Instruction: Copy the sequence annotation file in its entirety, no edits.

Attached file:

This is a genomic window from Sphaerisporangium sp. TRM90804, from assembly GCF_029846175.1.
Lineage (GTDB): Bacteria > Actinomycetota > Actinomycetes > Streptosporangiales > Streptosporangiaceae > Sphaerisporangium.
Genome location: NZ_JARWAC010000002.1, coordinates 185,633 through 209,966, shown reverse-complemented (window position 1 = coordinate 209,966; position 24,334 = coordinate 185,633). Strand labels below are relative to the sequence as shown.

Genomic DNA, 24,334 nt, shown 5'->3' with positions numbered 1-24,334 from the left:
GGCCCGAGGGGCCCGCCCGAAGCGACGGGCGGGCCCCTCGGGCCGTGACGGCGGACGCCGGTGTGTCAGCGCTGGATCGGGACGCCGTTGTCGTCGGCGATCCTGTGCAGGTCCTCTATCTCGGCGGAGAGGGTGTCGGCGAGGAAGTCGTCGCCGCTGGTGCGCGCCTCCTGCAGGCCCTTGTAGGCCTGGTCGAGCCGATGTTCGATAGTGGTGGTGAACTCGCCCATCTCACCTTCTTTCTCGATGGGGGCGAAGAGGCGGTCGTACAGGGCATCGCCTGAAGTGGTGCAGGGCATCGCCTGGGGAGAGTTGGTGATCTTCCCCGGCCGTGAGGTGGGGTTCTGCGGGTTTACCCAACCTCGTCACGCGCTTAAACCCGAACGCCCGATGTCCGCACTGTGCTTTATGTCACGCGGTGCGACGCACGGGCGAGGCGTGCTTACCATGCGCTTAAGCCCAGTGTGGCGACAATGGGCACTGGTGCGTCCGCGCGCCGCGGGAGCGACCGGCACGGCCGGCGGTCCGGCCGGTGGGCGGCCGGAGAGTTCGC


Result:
This is a genomic window from Sphaerisporangium sp. TRM90804, from assembly GCF_029846175.1.
Lineage (GTDB): Bacteria > Actinomycetota > Actinomycetes > Streptosporangiales > Streptosporangiaceae > Sphaerisporangium.
Genome location: NZ_JARWAC010000002.1, coordinates 185,633 through 209,966, shown reverse-complemented (window position 1 = coordinate 209,966; position 24,334 = coordinate 185,633). Strand labels below are relative to the sequence as shown.

Genomic DNA, 24,334 nt, shown 5'->3' with positions numbered 1-24,334 from the left:
GGCCCGAGGGGCCCGCCCGAAGCGACGGGCGGGCCCCTCGGGCCGTGACGGCGGACGCCGGTGTGTCAGCGCTGGATCGGGACGCCGTTGTCGTCGGCGATCCTGTGCAGGTCCTCTATCTCGGCGGAGAGGGTGTCGGCGAGGAAGTCGTCGCCGCTGGTGCGCGCCTCCTGCAGGCCCTTGTAGGCCTGGTCGAGCCGATGTTCGATAGTGGTGGTGAACTCGCCCATCTCACCTTCTTTCTCGATGGGGGCGAAGAGGCGGTCGTACAGGGCATCGCCTGAAGTGGTGCAGGGCATCGCCTGGGGAGAGTTGGTGATCTTCCCCGGCCGTGAGGTGGGGTTCTGCGGGTTTACCCAACCTCGTCACGCGCTTAAACCCGAACGCCCGATGTCCGCACTGTGCTTTATGTCACGCGGTGCGACGCACGGGCGAGGCGTGCTTACCATGCGCTTAAGCCCAGTGTGGCGACAATGGGCACTGGTGCGTCCGCGCGCCGCGGGAGCGACCGGCACGGCCGGCGGTCCGGCCGGTGGGCGGCCGGAGAGTTCGC